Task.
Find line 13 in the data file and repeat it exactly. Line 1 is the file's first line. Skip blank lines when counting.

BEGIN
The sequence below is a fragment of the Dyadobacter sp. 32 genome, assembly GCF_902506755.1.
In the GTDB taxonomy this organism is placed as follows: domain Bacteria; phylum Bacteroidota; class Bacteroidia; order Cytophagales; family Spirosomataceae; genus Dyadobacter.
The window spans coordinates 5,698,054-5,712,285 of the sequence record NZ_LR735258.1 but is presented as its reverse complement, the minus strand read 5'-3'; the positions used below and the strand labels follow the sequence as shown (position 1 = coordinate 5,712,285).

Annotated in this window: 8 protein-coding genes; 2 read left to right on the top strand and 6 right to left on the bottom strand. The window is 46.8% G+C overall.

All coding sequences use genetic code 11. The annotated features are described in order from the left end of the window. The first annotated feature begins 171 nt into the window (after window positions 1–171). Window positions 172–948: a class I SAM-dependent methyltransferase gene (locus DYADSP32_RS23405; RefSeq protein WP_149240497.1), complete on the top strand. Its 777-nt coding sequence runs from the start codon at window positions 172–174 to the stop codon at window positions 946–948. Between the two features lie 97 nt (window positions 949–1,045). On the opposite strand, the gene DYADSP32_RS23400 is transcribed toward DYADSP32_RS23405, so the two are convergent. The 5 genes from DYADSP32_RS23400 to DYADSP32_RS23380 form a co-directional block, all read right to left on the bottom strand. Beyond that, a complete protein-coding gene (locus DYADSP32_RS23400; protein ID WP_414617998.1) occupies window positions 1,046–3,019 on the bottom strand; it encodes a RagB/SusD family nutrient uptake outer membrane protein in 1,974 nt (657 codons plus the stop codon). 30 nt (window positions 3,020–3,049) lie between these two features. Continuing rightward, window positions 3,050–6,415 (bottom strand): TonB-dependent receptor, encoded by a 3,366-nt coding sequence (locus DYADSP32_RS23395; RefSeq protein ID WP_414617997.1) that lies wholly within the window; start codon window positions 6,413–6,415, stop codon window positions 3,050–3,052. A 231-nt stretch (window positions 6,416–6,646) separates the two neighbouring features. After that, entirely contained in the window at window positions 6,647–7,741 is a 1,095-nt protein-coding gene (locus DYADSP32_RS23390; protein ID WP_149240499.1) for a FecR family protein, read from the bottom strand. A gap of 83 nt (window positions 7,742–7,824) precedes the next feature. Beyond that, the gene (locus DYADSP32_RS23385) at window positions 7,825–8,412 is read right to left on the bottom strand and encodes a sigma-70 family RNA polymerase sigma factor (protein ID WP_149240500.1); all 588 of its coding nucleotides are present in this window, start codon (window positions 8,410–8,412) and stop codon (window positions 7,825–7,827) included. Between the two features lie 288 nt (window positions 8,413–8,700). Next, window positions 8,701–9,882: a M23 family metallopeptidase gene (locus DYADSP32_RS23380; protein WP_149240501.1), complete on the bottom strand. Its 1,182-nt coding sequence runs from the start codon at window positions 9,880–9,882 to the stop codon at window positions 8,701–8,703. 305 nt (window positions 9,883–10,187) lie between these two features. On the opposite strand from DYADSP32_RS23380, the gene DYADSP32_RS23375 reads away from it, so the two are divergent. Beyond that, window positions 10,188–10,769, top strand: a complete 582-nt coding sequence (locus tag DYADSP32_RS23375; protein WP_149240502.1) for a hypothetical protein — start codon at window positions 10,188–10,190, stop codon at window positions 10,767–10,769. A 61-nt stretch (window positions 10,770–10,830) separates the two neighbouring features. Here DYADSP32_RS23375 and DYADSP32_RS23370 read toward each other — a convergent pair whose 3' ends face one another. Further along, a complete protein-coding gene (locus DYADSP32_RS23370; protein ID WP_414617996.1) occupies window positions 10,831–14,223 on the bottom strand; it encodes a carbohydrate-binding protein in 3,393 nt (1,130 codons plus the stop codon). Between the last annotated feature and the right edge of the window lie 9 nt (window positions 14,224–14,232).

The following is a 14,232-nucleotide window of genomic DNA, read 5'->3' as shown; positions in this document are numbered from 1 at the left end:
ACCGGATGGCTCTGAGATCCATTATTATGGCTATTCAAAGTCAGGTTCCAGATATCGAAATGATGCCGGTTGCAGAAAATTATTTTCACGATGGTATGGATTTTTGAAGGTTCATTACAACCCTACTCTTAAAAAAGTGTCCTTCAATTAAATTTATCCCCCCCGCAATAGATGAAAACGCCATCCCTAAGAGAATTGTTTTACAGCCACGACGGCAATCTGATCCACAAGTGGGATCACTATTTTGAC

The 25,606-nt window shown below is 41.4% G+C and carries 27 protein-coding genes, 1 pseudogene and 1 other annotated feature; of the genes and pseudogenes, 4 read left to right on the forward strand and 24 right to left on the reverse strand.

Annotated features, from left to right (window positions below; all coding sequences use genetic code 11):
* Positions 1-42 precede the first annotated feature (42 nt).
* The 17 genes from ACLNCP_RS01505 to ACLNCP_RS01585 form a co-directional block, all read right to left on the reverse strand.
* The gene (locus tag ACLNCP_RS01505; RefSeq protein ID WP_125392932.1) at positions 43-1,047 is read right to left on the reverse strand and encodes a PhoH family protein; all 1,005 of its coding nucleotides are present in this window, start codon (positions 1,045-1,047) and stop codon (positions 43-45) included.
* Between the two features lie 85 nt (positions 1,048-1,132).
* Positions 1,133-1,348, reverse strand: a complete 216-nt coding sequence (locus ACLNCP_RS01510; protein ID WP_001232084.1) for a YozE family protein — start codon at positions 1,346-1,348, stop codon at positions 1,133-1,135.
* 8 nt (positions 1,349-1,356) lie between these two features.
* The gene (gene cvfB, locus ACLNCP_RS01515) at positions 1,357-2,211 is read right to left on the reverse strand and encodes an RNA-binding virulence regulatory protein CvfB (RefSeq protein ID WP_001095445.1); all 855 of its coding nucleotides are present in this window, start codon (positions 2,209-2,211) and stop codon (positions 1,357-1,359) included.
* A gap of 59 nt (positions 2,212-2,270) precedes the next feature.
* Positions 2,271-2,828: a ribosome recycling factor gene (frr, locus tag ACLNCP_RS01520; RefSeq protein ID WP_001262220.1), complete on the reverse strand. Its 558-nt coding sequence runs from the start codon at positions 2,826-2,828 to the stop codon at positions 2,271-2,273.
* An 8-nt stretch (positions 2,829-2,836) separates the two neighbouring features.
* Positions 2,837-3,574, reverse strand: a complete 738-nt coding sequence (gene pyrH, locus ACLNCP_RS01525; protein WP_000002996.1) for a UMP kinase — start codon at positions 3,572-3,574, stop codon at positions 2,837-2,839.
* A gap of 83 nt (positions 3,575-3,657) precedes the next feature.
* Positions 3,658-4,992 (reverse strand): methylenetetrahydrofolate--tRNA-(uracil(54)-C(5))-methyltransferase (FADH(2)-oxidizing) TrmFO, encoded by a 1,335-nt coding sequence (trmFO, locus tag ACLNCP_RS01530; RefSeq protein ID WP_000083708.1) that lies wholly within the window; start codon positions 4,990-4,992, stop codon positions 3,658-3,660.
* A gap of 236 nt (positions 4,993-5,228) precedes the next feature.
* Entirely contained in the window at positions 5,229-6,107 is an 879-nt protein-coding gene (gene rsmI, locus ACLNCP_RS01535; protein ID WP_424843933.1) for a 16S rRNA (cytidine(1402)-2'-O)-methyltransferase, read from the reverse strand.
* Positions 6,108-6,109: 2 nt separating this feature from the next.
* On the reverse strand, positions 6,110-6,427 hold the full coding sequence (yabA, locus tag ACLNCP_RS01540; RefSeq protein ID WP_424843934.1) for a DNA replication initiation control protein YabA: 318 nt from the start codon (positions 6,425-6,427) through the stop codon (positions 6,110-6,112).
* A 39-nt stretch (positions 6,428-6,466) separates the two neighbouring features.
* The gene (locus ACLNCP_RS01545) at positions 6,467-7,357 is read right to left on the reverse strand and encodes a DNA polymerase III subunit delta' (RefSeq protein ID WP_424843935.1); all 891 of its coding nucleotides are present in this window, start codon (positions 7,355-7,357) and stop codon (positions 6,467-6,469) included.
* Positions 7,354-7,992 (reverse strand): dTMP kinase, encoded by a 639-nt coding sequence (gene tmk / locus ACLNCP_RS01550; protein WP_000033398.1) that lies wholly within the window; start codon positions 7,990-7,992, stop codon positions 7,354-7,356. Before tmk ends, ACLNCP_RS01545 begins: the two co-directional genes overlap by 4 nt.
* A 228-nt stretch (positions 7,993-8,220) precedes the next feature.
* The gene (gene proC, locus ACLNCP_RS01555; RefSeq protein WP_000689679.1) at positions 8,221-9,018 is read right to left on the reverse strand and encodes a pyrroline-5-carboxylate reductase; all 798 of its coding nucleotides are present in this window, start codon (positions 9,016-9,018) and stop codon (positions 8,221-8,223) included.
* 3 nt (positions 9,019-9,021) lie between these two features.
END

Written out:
* Between the two features lie 85 nt (positions 1,048-1,132).